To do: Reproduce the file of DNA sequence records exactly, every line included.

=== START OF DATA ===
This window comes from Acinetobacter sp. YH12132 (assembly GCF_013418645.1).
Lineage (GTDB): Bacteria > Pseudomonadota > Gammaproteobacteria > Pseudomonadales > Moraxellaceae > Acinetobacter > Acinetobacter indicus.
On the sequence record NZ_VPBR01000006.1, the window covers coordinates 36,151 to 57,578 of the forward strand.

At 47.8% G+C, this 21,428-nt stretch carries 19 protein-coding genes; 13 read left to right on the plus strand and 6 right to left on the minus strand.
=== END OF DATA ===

This window comes from Acinetobacter sp. YH12132 (assembly GCF_013418645.1).
Lineage (GTDB): Bacteria > Pseudomonadota > Gammaproteobacteria > Pseudomonadales > Moraxellaceae > Acinetobacter > Acinetobacter indicus.
On the sequence record NZ_VPBR01000006.1, the window covers coordinates 36,151 to 57,578 of the forward strand.

At 47.8% G+C, this 21,428-nt stretch carries 19 protein-coding genes; 13 read left to right on the plus strand and 6 right to left on the minus strand.